You'll need to bring your valid passport and one other form of identification, such as a driver's license or ID card, to a Global Entry interview. Lawful permanent residents will also need to present their machine readable permanent resident cards. In addition, bring any supporting documents you were prompted to bring after submitting your application. Examples include court documents and change of address notifications.

    Can you fail a Global Entry interview?

    If you've scheduled a Global Entry interview, your application has been conditionally approved. This usually means you're on track to enroll successfully in the program. Nevertheless, there are several reasons why people can be denied for Global Entry.

    Why do people get denied for Global Entry?

    Applicants may be denied or ineligible to participate in the Global Entry program for several reasons. Here are some examples: 

    • The application has false or incomplete information. 
    • The applicant has been convicted of any criminal offense or has pending criminal charges or outstanding warrants. 
    • The applicant has violated customs, immigration or agriculture regulations or laws in any country. 
    • The applicant is the subject of an ongoing investigation by a federal, state or local law enforcement agency.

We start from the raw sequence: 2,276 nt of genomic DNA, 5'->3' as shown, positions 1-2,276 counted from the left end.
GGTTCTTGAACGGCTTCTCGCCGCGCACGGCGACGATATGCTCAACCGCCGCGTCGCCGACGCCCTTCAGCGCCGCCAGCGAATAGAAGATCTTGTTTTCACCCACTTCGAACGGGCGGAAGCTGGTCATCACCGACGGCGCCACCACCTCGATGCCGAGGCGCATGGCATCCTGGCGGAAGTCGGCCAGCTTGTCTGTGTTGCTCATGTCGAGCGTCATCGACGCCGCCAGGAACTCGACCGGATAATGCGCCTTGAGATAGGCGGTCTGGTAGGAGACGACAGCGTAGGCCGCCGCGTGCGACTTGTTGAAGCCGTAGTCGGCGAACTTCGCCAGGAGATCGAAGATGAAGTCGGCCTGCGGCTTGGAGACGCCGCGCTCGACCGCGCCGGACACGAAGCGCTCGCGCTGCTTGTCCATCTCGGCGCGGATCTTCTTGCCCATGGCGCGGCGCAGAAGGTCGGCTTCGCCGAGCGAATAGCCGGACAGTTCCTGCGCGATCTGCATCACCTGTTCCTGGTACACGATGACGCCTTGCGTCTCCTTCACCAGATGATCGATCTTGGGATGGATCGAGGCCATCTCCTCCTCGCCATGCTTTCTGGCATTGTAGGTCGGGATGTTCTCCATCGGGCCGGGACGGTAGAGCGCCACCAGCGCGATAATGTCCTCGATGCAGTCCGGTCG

• The applicant has been denied the purchase of a firearm. 
    • Admission to the United States under immigration regulation cannot be granted. 
    • CBP cannot verify the applicant's low-risk status or meet other program requirements. 
    • The applicant has received a criminal pardon from any country.

    Are Global Entry interviews hard?

    The Global Entry review process may be considered difficult because it's a serious risk assessment. This program—and all TTPs, for that matter—are offered by the Department of Homeland Security (DHS). It's no surprise that the agency's priorities include security, and a certain level of vetting is needed to provide the benefit of a streamlined experience in U.S. Customs. 

    Ready for some great news? When renewing Global Entry, an interview may not be needed. Check your TTP account online periodically after you submit a renewal application and pay the fee. You should also receive an email when your membership status changes.

    In summary

    Global Entry interviews are an important part of the program's application process. Interviews can be prescheduled or take place upon arrival in select airports through a program called Enrollment on Arrival for conditionally-approved applicants. Interviews are often brief and straightforward, as they're meant to verify an applicant's identity, specific documentation and background.

    To schedule your interview, you first have to complete the online Global Entry application and pay the nonrefundable fee. If you have a Chase Sapphire Reserve credit card and use it to pay the Global Entry fee, you may receive a statement credit up to $100, a benefit that is available every four years. Sapphire Reserve has additional travel benefits and rewards that can suit different types of travelers.

    What to read next